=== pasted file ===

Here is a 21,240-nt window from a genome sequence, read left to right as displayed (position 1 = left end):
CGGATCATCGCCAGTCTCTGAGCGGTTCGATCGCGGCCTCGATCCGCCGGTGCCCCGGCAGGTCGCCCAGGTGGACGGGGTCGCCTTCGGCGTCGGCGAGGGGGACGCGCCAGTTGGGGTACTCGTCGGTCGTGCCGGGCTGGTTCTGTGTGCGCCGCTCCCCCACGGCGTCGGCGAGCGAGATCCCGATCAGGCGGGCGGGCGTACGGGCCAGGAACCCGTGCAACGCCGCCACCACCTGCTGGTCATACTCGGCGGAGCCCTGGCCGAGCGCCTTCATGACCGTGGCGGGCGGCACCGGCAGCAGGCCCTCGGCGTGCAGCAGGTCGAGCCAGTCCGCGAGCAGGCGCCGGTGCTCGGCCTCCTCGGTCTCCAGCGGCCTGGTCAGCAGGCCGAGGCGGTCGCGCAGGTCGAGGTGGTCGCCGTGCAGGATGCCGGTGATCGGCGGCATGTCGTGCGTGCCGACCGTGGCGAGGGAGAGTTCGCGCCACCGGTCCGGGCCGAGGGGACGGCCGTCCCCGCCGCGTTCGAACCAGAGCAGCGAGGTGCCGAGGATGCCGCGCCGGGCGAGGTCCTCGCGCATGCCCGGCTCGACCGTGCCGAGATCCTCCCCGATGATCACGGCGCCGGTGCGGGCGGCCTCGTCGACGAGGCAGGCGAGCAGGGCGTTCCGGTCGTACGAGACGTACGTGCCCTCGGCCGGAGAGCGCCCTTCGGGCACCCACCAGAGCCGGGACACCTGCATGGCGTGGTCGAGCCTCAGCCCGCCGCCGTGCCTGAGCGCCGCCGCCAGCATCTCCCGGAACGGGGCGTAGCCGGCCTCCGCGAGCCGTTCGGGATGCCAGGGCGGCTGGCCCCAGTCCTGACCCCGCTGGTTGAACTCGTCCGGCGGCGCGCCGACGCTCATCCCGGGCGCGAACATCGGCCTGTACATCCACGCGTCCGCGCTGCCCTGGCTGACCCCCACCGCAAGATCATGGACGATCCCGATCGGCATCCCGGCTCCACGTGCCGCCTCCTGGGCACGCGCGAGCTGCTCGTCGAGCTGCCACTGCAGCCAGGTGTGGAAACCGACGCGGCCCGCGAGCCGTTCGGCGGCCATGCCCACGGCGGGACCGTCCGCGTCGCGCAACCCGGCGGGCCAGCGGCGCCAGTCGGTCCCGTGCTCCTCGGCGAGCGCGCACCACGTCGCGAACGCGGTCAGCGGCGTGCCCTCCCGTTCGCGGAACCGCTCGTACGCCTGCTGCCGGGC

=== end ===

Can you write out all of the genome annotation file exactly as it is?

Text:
Here is a 21,240-nt window from a genome sequence, read left to right as displayed (position 1 = left end):
CGGATCATCGCCAGTCTCTGAGCGGTTCGATCGCGGCCTCGATCCGCCGGTGCCCCGGCAGGTCGCCCAGGTGGACGGGGTCGCCTTCGGCGTCGGCGAGGGGGACGCGCCAGTTGGGGTACTCGTCGGTCGTGCCGGGCTGGTTCTGTGTGCGCCGCTCCCCCACGGCGTCGGCGAGCGAGATCCCGATCAGGCGGGCGGGCGTACGGGCCAGGAACCCGTGCAACGCCGCCACCACCTGCTGGTCATACTCGGCGGAGCCCTGGCCGAGCGCCTTCATGACCGTGGCGGGCGGCACCGGCAGCAGGCCCTCGGCGTGCAGCAGGTCGAGCCAGTCCGCGAGCAGGCGCCGGTGCTCGGCCTCCTCGGTCTCCAGCGGCCTGGTCAGCAGGCCGAGGCGGTCGCGCAGGTCGAGGTGGTCGCCGTGCAGGATGCCGGTGATCGGCGGCATGTCGTGCGTGCCGACCGTGGCGAGGGAGAGTTCGCGCCACCGGTCCGGGCCGAGGGGACGGCCGTCCCCGCCGCGTTCGAACCAGAGCAGCGAGGTGCCGAGGATGCCGCGCCGGGCGAGGTCCTCGCGCATGCCCGGCTCGACCGTGCCGAGATCCTCCCCGATGATCACGGCGCCGGTGCGGGCGGCCTCGTCGACGAGGCAGGCGAGCAGGGCGTTCCGGTCGTACGAGACGTACGTGCCCTCGGCCGGAGAGCGCCCTTCGGGCACCCACCAGAGCCGGGACACCTGCATGGCGTGGTCGAGCCTCAGCCCGCCGCCGTGCCTGAGCGCCGCCGCCAGCATCTCCCGGAACGGGGCGTAGCCGGCCTCCGCGAGCCGTTCGGGATGCCAGGGCGGCTGGCCCCAGTCCTGACCCCGCTGGTTGAACTCGTCCGGCGGCGCGCCGACGCTCATCCCGGGCGCGAACATCGGCCTGTACATCCACGCGTCCGCGCTGCCCTGGCTGACCCCCACCGCAAGATCATGGACGATCCCGATCGGCATCCCGGCTCCACGTGCCGCCTCCTGGGCACGCGCGAGCTGCTCGTCGAGCTGCCACTGCAGCCAGGTGTGGAAACCGACGCGGCCCGCGAGCCGTTCGGCGGCCATGCCCACGGCGGGACCGTCCGCGTCGCGCAACCCGGCGGGCCAGCGGCGCCAGTCGGTCCCGTGCTCCTCGGCGAGCGCGCACCACGTCGCGAACGCGGTCAGCGGCGTGCCCTCCCGTTCGCGGAACCGCTCGTACGCCTGCTGCCGGGC